Let’s talk shitBMJ 2010; 341 doi: https://doi.org/10.1136/bmj.c5066 (Published 16 September 2010) Cite this as: BMJ 2010;341:c5066
- Fiona Godlee, editor, BMJ
Back in 2000 when most of the world’s nations committed themselves to the millennium development goals (MDGs) to reduce poverty, hunger, lack of education, illness, and premature death, the deadline of 2015 must have seemed a comfortable distance away. Suddenly there’s only five years to go. When world leaders meet next week at the United Nations in New York to review progress, they can be in no doubt of the immense and immediate challenges ahead.
As Joy Lawn recounts in her editorial (doi:10.1136/bmj.c5045), 8.8 million of the world’s children still die each year, including 3.6 million newborns, and at least 342 900 women die as a result of childbearing. Although some countries are on track, including four low income countries in sub-Saharan Africa, there is a growing gap between the richest and poorest countries. Africa has only 11% of the world’s population but carries more than half of all maternal and child deaths. Inequities are also growing within countries, as Peter Moszynski reports (doi:10.1136/bmj.c4940). Aid agencies have warned that global average figures can be misleading and are calling for countries to focus their efforts on their poorest people. Citing Ghana and Bolivia, Unicef and Save the Children suggest that this is one of the surest ways of achieving the MDGs.
What should be the top priorities for the next five years? Lawn highlights the need for data at national and subnational levels as a means of targeting and tracking programmes and holding governments to account. At a round table discussion in Geneva, Karen McColl heard that the new focus is on strengthening accountability, with a range of new mechanisms for bringing governments to book when they fail (doi:10.1136/bmj.c5017).
As for what works best on the ground, top down, disease specific interventions have a mixed track record. Successes such as immunisation, prevention of mother to child transmission of HIV, and malaria prevention are balanced by important and expensive failures, notably as Rebecca Coombes reports, in sanitation (doi:10.1136/bmj.c5027). Only added as an MDG in 2002, the sanitation goal to halve the number of people worldwide without access to a clean and safe toilet has struggled to attract attention and funds. Those working in the field are clear about the reason. According to one expert interviewed for the article, “We have to face up to the hard fact that sanitation is unpalatable because it is about shit.”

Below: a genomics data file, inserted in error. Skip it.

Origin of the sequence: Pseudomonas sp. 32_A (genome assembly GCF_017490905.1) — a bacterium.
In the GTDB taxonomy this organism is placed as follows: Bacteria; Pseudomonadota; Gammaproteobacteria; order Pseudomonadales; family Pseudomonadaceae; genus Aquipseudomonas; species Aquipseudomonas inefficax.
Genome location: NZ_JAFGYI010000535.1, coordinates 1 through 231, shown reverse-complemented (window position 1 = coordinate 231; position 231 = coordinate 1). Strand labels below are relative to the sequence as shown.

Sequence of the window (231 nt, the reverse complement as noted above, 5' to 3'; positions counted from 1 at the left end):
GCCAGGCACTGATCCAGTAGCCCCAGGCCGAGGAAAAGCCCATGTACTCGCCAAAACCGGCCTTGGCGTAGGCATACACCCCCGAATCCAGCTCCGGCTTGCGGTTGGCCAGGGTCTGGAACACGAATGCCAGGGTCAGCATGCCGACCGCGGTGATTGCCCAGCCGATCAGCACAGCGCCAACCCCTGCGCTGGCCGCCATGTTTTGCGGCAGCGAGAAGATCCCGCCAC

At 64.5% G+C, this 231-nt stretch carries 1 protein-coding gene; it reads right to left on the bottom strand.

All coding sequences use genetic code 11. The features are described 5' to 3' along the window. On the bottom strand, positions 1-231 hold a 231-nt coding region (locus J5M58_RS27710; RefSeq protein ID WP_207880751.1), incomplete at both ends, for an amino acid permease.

Diarrhoea due to poor sanitation and unsafe water kills more children than AIDS, malaria, and measles combined. Encouragingly Coombes finds that sanitation is at last gaining attention. It was the surprise winner of the BMJ’s reader poll in 2007 for the greatest medical advance in the past 166 years (BMJ 2007;334:111, doi:10.1136/bmj.39097.611806.DB). She also finds that, appropriately, bottom up solutions are where the action is. Armed with more than 100 different words for shit, workers for the Community Led Total Sanitation movement have achieved what top down sanitation programmes have failed to do. By overcoming taboos and cultural barriers rather than providing bricks and mortar, they have improved the sanitation and life chances of millions of the world’s poorest people.
Cite this as: BMJ 2010;341:c5066